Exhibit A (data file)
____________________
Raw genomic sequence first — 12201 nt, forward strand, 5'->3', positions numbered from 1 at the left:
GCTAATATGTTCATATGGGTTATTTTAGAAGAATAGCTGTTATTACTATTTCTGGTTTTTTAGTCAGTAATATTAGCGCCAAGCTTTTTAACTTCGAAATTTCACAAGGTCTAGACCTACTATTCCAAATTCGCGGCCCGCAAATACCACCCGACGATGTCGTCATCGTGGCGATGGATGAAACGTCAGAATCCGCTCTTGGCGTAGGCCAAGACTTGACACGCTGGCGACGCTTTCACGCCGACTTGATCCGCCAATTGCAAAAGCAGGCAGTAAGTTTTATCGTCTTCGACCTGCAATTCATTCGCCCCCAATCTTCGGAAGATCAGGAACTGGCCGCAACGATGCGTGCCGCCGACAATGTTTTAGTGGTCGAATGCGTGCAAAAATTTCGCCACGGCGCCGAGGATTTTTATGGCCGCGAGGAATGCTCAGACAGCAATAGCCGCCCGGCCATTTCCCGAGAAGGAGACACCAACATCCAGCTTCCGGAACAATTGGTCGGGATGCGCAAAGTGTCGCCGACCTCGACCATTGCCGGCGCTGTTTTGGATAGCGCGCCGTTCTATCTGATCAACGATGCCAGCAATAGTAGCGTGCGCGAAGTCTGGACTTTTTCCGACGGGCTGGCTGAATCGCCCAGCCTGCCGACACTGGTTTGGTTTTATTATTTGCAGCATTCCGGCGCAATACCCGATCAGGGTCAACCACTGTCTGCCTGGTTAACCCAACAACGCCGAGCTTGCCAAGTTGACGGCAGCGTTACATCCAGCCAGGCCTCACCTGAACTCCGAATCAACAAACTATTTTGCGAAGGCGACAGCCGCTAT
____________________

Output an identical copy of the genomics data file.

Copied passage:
Raw genomic sequence first — 12201 nt, forward strand, 5'->3', positions numbered from 1 at the left:
GCTAATATGTTCATATGGGTTATTTTAGAAGAATAGCTGTTATTACTATTTCTGGTTTTTTAGTCAGTAATATTAGCGCCAAGCTTTTTAACTTCGAAATTTCACAAGGTCTAGACCTACTATTCCAAATTCGCGGCCCGCAAATACCACCCGACGATGTCGTCATCGTGGCGATGGATGAAACGTCAGAATCCGCTCTTGGCGTAGGCCAAGACTTGACACGCTGGCGACGCTTTCACGCCGACTTGATCCGCCAATTGCAAAAGCAGGCAGTAAGTTTTATCGTCTTCGACCTGCAATTCATTCGCCCCCAATCTTCGGAAGATCAGGAACTGGCCGCAACGATGCGTGCCGCCGACAATGTTTTAGTGGTCGAATGCGTGCAAAAATTTCGCCACGGCGCCGAGGATTTTTATGGCCGCGAGGAATGCTCAGACAGCAATAGCCGCCCGGCCATTTCCCGAGAAGGAGACACCAACATCCAGCTTCCGGAACAATTGGTCGGGATGCGCAAAGTGTCGCCGACCTCGACCATTGCCGGCGCTGTTTTGGATAGCGCGCCGTTCTATCTGATCAACGATGCCAGCAATAGTAGCGTGCGCGAAGTCTGGACTTTTTCCGACGGGCTGGCTGAATCGCCCAGCCTGCCGACACTGGTTTGGTTTTATTATTTGCAGCATTCCGGCGCAATACCCGATCAGGGTCAACCACTGTCTGCCTGGTTAACCCAACAACGCCGAGCTTGCCAAGTTGACGGCAGCGTTACATCCAGCCAGGCCTCACCTGAACTCCGAATCAACAAACTATTTTGCGAAGGCGACAGCCGCTAT